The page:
Just one step ahead of the immigration cops and the bill collectors, he relies on friends and associates for legal help and for hand-outs. His relationship with Nina Davenport becomes particularly strained since he sees her as exploiting him for the purpose of her documentary. He demands cash payments from her and when she refuses, he keeps her latest tape hostage.

As the film concludes, Davenport is heard saying: “I always hoped that there would be a good ending with my collaboration with Muthana, but more and more I was looking for an exit strategy.”

“Operation Filmmaker” will have its American theatrical premiere on June 4th at the IFC Center in New York City. It will also open on June 10th at the Cinema Arts Centre in Huntington, Long Island, on June 13th at the Gene Siskel Film Center in Chicago, and on June 20th at the Brattle Theatre in Boston, with other national dates to follow throughout the summer and into the fall.

Very highly recommended.

Official film website

April 25, 2008

Without the King

Filed under: Africa,Film — louisproyect @ 7:22 pm

Now playing at the Quad Cinema in New York, Michael Skolnik’s documentary “Without the King” is a study of Swaziland, the poorest country on the African continent and the last absolute monarchy on earth. It has a lot in common with another monarchy in Africa–Ethiopia–whose ruler also lived in opulence while his subjects suffered in abject misery.

Swaziland is ruled by King Mswati III, who has fourteen wives each with their own palace, owns a fleet of Mercedes Benzes, wears designer clothing and sends his 22 children abroad for schooling, including his eldest daughter Princess Sikhayiso, aka Pashu. Along with her father, Pashu dominates Skolnik’s penetrating examination of the wages of greed. She is utterly oblivious to the plight of her fellow Swazis, who have the lowest life expectancy in the world (31 years) and suffer from the highest incidence of AIDS (42.6%). Sounding like the typical airhead that show up on reality shows on the cable networks in the U.S., Pashu portrays being King as hard work: “You have to listen to people all the time, any time of day or night.”

Princess Pashu

As the film progresses, we learn that the King might listen to all sorts of people, but not the poor who make up 99 percent of the population. Skolnik allows a number of them, including one activist who is forced to cover his face for self-preservation, to make their case against the monarchy. Although paying high taxes (relative to their meager income), they get nothing back in return from the government. Villagers have no access to running water and are forced to drink from stagnant ponds. While any government should be in the forefront of the fight against AIDS in the face of such abysmal statistics, King Mswati has neither promoted safe sex nor has he provided the kind of medical care that is needed for its victims. In the course of the film, we learn that he inherited a Swiss bank account totaling billions of dollars from his father. Since the total population of Swaziland is only 1.1 million (the country is about the size of New Jersey), that bank account can go a long way to reducing the misery of his people.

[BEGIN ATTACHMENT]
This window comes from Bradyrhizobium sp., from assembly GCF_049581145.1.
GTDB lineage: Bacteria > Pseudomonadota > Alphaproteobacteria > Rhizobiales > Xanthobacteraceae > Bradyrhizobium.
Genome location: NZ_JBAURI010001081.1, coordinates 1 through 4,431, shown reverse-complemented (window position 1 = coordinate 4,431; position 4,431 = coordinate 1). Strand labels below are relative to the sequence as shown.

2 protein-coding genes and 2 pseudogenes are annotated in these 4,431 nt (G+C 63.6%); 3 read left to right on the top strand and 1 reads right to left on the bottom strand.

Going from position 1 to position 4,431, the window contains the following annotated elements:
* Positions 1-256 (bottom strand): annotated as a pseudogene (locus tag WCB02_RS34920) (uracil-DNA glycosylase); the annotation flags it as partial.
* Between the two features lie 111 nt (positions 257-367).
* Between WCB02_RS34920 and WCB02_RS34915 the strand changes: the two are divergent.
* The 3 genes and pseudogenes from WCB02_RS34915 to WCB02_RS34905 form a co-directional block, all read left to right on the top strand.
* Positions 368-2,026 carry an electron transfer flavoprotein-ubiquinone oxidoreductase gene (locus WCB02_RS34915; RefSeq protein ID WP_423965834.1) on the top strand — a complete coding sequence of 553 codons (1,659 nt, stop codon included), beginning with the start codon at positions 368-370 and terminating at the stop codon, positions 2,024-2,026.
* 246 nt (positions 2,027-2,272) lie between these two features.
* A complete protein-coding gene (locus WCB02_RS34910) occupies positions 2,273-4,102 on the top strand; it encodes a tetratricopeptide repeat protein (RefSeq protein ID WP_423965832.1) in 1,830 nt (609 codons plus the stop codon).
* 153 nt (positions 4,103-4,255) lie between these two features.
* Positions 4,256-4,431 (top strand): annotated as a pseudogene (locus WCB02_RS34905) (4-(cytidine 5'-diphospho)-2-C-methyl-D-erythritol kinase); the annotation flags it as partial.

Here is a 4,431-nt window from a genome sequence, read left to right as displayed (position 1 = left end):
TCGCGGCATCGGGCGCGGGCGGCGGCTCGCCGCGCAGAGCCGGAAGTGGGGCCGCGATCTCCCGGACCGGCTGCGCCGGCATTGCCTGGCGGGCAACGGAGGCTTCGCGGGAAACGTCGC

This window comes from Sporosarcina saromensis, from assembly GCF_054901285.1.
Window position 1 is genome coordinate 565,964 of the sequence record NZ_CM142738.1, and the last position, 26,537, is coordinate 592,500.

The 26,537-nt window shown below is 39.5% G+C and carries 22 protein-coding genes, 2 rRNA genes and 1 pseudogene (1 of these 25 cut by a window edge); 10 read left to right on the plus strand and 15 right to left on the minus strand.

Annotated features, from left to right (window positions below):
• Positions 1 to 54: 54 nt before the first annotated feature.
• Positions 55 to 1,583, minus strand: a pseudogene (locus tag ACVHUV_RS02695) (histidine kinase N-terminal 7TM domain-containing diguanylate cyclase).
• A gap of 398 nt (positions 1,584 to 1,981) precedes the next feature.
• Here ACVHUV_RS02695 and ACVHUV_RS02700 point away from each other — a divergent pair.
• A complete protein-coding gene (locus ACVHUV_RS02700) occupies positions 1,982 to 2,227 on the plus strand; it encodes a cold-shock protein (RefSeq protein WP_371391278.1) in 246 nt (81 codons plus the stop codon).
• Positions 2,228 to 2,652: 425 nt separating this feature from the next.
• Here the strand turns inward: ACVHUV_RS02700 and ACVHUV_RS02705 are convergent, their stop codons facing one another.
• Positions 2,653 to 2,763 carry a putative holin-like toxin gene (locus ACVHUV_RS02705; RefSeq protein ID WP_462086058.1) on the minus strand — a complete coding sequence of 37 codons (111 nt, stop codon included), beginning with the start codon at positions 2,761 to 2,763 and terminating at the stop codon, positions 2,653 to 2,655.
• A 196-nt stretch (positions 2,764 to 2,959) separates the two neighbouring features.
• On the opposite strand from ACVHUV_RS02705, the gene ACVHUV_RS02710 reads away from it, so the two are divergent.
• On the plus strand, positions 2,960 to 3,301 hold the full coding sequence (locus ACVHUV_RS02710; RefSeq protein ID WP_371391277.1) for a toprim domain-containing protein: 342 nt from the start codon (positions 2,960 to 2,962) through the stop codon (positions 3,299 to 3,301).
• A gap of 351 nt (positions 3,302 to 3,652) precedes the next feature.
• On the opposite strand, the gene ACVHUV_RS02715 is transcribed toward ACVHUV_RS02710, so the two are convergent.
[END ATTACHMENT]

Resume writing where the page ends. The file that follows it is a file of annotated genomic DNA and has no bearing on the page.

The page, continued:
Towards the end of the film, the reality of life in Swaziland begins to sink in on Princess Pashu. Even though she participates (barebreasted) in a ritual dance of 75,000 virgins for the benefit of her father, she eventually feels disgusted by the whole thing, especially her father picking two teenaged brides out of the procession. She spits out, “They were younger than me.” Her alienation deepens when she visits an orphanage for children whose parents died of AIDS. Her disillusionment has reached the point where she openly entertains the possibility of, if not the need for, revolution.

Swaziland is embedded between South Africa and Mozambique. I strongly suspect that its continuing existence as a feudal society can be explained by the failure of the revolutionary process to reach a natural conclusion in the bordering countries. Mozambique was torn apart by apartheid South Africa-backed terrorist counter-revolutionaries (RENAMO) and post-apartheid South Africa has not challenged the property relations that keep the overwhelming Black majority impoverished. This is not to speak of President Thabo Mbeki’s failure to adequately address his own country’s AIDS crisis. Such a political environment is not conducive to change in Swaziland, although the fearless and dedicated activists in Skolnik’s documentary remain undaunted. For them, it is a choice of dying in struggle or dying from poverty.

While it is understandable that “Without the King” could not immerse itself in Swazi history, there are lessons to be learned about why the country’s ruling class chooses to emphasize tradition. Indeed, in interviews with the King and with Pashu (before she begins to wise up), there are constant references to “Swazi ways”. While the British were working overtime to impose forced labor on the population, they never forcibly assimilated the Swazis into British culture. Men were permitted to wear animal skins and carry spears as long as they didn’t challenge white capitalist exploitation.

The residue of feudal culture persisted into the 1960s when the country gained its independence as a monarchy. In these turbulent times, the elite felt threatened by the South African liberation movement to its West and forged an alliance with white settlers and multinational business interests. Both the King and the settlers were suspicious of slogans like “one man, one vote”. As you watch the modern day activists marching rhymically-almost dancelike-in the streets against the Swazi monarchy, you will be reminded of the ANC toyi toyi.

April 24, 2008

Over-accumulation, over-production, under-consumption

Filed under: economics,Introduction to Marxism class — louisproyect @ 2:26 pm

(This was posted to the Introduction to Marxism class on yahoo.)